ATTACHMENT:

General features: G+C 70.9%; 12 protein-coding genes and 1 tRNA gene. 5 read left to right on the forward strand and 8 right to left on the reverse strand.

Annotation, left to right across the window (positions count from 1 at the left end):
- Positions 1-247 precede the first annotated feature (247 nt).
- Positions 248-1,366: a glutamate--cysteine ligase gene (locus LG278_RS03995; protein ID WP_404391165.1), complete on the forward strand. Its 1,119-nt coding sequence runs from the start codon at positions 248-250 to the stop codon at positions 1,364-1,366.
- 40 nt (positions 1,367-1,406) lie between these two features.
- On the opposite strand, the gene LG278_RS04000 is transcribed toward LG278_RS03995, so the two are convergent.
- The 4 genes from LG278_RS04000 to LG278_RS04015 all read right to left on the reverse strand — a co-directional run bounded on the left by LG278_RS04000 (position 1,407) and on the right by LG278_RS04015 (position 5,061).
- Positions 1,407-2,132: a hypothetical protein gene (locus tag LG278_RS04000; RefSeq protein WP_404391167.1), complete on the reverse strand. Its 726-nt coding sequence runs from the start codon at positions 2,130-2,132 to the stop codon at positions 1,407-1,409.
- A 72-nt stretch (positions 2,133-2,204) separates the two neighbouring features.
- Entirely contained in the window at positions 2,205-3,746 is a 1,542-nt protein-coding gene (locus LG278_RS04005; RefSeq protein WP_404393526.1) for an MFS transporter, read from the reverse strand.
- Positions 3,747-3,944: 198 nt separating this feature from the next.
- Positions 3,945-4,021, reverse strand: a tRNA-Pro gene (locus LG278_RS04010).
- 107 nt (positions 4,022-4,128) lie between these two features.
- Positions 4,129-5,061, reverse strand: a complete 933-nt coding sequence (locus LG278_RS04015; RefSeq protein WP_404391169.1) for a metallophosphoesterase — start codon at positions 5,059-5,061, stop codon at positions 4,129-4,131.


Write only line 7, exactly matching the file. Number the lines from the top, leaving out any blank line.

- The 4 genes from LG278_RS04000 to LG278_RS04015 all read right to left on the reverse strand — a co-directional run bounded on the left by LG278_RS04000 (position 1,407) and on the right by LG278_RS04015 (position 5,061).